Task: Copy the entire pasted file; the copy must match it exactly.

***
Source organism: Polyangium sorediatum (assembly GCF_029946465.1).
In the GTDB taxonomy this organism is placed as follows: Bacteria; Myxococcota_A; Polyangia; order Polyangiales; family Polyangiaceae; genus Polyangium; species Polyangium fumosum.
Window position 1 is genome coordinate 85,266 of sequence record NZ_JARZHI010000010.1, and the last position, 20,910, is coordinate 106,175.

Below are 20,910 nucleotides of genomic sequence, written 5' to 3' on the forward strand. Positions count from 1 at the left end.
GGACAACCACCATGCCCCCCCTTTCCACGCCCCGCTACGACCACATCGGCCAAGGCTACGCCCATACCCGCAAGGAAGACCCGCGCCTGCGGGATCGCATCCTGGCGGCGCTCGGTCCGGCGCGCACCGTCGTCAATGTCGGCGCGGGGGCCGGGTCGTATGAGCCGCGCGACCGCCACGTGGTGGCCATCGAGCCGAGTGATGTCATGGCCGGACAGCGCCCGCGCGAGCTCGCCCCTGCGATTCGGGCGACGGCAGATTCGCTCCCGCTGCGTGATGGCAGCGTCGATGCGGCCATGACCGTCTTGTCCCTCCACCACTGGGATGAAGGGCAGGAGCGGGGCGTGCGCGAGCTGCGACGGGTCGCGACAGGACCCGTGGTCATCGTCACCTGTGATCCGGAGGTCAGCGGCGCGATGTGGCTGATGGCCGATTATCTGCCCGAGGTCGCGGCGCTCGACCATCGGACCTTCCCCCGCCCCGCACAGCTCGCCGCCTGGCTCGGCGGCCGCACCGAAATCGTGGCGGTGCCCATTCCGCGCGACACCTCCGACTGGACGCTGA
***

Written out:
Source organism: Polyangium sorediatum (assembly GCF_029946465.1).
In the GTDB taxonomy this organism is placed as follows: Bacteria; Myxococcota_A; Polyangia; order Polyangiales; family Polyangiaceae; genus Polyangium; species Polyangium fumosum.
Window position 1 is genome coordinate 85,266 of sequence record NZ_JARZHI010000010.1, and the last position, 20,910, is coordinate 106,175.

Below are 20,910 nucleotides of genomic sequence, written 5' to 3' on the forward strand. Positions count from 1 at the left end.
GGACAACCACCATGCCCCCCCTTTCCACGCCCCGCTACGACCACATCGGCCAAGGCTACGCCCATACCCGCAAGGAAGACCCGCGCCTGCGGGATCGCATCCTGGCGGCGCTCGGTCCGGCGCGCACCGTCGTCAATGTCGGCGCGGGGGCCGGGTCGTATGAGCCGCGCGACCGCCACGTGGTGGCCATCGAGCCGAGTGATGTCATGGCCGGACAGCGCCCGCGCGAGCTCGCCCCTGCGATTCGGGCGACGGCAGATTCGCTCCCGCTGCGTGATGGCAGCGTCGATGCGGCCATGACCGTCTTGTCCCTCCACCACTGGGATGAAGGGCAGGAGCGGGGCGTGCGCGAGCTGCGACGGGTCGCGACAGGACCCGTGGTCATCGTCACCTGTGATCCGGAGGTCAGCGGCGCGATGTGGCTGATGGCCGATTATCTGCCCGAGGTCGCGGCGCTCGACCATCGGACCTTCCCCCGCCCCGCACAGCTCGCCGCCTGGCTCGGCGGCCGCACCGAAATCGTGGCGGTGCCCATTCCGCGCGACACCTCCGACTGGACGCTGA